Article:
Statement of the Librarian of Congress Relating to Section 1201 Rulemaking

In accordance with section 1201(a)(1) of the copyright law, I am issuing a final rule that sets out six classes of works that will be subject to exemptions for the next three years from the statute’s prohibition against circumvention of technology that effectively controls access to a copyrighted work. This is the third time that I have issued such a rule, which the Digital Millennium Copyright Act (DMCA) requires that I do every three years. These exemptions expire after three years, unless proponents prove their case once again.

As required by the DMCA, the Register of Copyrights has conducted a rulemaking and made a recommendation to me on this matter. I have accepted the Register’s recommendation and determined that for the next three years, persons who engage in noninfringing uses of copyrighted works in these six classes will not be subject to the statutory prohibition against circumvention of access controls.

It is important to understand the purposes of this rulemaking, as stated in the law, and the role I have in it. This is not a broad evaluation of the successes or failures of the DMCA. The purpose of the proceeding is to determine whether current technologies that control access to copyrighted works are diminishing the ability of individuals to use works in lawful, noninfringing ways. The DMCA does not forbid the act of circumventing copy controls, and therefore this rulemaking proceeding is not about technologies that control copying. Nor is this rulemaking about the ability to make or distribute products or services used for purposes of circumventing access controls, which are governed by a different part of section 1201.

In this rulemaking, 74 individuals or organizations proposed classes of works for exemption (many of them duplicative) and 35 submitted comments on those proposals. The Copyright Office conducted four days of public hearings in March and April: three in Washington and one in Palo Alto, California. Transcripts of the hearings, copies of all of the comments and reply comments, and copies of other information received by the Copyright Office have been posted on the Office's website.

The Register of Copyrights and her staff have conducted a careful and extensive evaluation of the entire record in the proceeding and determined that proponents of exemptions have demonstrated that the prohibition on circumventing access controls has had a substantial adverse effect on the ability of people to make noninfringing uses of six particular classes of copyrighted works. The Register has given me her analysis and recommendation, and today I have signed a document providing that persons making noninfringing uses of these six classes of works will not be subject to the prohibition against circumventing access controls during the next three years. The six classes of works are:

1. Audiovisual works included in the educational library of a college or university’s film or media studies department, when circumvention is accomplished for the purpose of making compilations of portions of those works for educational use in the classroom by media studies or film professors.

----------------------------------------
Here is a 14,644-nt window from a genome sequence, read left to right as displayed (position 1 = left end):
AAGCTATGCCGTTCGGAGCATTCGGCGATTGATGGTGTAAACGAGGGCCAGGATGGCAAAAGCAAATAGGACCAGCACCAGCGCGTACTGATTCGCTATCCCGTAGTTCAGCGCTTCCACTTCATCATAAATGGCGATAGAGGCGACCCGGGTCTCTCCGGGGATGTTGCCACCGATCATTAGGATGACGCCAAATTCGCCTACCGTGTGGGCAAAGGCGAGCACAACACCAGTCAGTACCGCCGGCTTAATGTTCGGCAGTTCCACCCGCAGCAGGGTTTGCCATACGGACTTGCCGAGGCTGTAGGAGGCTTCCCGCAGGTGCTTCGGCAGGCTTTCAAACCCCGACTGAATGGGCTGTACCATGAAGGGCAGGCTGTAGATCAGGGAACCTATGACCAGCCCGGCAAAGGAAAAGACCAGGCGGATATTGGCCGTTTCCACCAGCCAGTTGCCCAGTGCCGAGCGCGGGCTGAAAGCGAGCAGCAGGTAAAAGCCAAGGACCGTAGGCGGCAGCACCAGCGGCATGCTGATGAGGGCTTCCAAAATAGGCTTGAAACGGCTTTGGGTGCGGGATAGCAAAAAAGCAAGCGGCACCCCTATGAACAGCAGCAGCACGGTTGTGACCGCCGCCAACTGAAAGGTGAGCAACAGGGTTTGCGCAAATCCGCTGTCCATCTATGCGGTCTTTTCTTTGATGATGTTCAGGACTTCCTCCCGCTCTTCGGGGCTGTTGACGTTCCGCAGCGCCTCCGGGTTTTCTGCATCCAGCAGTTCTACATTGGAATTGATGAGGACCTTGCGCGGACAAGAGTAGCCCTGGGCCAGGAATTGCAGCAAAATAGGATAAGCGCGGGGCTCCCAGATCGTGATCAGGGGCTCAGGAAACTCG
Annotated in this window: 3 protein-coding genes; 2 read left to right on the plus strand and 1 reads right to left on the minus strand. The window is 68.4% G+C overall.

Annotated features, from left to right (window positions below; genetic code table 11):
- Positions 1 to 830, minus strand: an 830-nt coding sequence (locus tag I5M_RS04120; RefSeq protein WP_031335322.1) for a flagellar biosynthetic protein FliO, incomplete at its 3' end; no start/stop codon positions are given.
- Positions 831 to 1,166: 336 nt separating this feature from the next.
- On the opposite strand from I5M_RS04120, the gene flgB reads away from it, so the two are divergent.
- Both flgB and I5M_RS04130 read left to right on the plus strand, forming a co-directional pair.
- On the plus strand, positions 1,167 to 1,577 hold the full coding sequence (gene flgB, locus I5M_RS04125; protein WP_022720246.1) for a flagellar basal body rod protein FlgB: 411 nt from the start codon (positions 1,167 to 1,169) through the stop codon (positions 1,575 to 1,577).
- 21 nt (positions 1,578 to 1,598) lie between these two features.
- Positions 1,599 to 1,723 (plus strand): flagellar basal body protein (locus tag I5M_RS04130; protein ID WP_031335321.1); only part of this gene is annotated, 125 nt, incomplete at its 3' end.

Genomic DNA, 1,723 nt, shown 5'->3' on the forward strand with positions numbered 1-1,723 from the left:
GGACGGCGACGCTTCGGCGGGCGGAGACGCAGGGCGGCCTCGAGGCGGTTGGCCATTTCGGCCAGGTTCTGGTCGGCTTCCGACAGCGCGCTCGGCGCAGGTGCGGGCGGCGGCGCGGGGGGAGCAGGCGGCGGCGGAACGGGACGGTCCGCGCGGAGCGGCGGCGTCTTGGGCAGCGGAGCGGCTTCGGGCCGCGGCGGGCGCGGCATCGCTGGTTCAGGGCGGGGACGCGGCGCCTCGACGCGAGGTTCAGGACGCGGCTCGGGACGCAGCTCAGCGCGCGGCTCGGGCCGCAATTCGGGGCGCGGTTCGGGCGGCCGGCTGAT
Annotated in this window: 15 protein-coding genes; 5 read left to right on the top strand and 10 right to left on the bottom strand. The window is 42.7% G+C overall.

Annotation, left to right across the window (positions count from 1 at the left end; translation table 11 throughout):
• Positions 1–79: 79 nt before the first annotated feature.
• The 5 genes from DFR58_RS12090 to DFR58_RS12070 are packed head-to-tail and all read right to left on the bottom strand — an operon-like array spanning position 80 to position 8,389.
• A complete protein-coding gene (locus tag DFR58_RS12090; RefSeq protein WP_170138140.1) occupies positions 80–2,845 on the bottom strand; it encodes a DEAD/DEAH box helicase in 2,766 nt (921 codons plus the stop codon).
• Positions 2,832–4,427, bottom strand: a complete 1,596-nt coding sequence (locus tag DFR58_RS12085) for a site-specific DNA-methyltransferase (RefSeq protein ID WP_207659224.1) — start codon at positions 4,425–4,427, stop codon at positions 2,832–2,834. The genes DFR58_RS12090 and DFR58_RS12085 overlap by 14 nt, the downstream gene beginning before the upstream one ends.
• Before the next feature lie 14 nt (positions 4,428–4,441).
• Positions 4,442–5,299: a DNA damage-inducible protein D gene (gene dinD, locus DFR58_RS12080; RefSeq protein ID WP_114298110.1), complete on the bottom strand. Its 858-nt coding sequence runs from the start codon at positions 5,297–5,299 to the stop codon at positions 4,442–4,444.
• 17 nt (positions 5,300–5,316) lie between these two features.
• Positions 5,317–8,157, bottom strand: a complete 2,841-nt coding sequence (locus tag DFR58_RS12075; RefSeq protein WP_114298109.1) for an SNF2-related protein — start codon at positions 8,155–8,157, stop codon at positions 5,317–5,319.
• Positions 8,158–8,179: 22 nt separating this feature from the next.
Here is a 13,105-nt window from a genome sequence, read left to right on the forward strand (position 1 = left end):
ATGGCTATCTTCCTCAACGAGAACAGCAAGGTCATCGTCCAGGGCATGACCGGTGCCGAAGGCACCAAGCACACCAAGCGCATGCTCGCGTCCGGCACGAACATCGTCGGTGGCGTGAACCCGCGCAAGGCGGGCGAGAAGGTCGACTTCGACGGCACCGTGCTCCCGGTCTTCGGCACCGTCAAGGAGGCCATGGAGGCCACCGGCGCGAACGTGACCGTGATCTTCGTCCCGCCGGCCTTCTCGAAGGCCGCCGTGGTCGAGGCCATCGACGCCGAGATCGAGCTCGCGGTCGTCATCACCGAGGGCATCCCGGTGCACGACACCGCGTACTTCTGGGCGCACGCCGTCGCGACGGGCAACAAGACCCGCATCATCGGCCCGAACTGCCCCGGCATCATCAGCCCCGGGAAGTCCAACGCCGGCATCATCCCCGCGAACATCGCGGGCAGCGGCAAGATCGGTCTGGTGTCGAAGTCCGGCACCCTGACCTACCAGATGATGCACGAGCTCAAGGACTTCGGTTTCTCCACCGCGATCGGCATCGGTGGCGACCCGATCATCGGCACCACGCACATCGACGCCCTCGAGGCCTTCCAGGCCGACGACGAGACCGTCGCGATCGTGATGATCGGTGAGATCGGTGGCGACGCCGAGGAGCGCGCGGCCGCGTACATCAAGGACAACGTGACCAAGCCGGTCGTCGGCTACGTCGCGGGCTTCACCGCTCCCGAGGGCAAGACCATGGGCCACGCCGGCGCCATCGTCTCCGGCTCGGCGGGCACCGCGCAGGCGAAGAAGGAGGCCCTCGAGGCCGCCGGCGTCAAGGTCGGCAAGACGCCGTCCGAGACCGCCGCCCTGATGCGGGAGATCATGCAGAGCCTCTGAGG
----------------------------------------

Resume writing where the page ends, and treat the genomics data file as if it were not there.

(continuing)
2. Computer programs and video games distributed in formats that have become obsolete and that require the original media or hardware as a condition of access, when circumvention is accomplished for the purpose of preservation or archival reproduction of published digital works by a library or archive. A format shall be considered obsolete if the machine or system necessary to render perceptible a work stored in that format is no longer manufactured or is no longer reasonably available in the commercial marketplace.

3. Computer programs protected by dongles that prevent access due to malfunction or damage and which are obsolete. A dongle shall be considered obsolete if it is no longer manufactured or if a replacement or repair is no longer reasonably available in the commercial marketplace.

4. Literary works distributed in ebook format when all existing ebook editions of the work (including digital text editions made available by authorized entities) contain access controls that prevent the enabling either of the book’s read-aloud function or of screen readers that render the text into a specialized format.

5. Computer programs in the form of firmware that enable wireless telephone handsets to connect to a wireless telephone communication network, when circumvention is accomplished for the sole purpose of lawfully connecting to a wireless telephone communication network.

6. Sound recordings, and audiovisual works associated with those sound recordings, distributed in compact disc format and protected by technological protection measures that control access to lawfully purchased works and create or exploit security flaws or vulnerabilities that compromise the security of personal computers, when circumvention is accomplished solely for the purpose of good faith testing, investigating, or correcting such security flaws or vulnerabilities.

Three of these classes of works are very similar to the classes of works that were exempted three years ago, but with modifications to take into account the somewhat different cases that were presented to the Register this year. The new classes of works will enable film and media studies professors to make compilations of film clips for classroom instruction, make it easier for owners of wireless telephone handsets to continue to use those handsets when they switch to new wireless carriers, and permit the testing, investigation and correction of security vulnerabilities on compact discs that are distributed with access control technology that compromises the security of personal computers.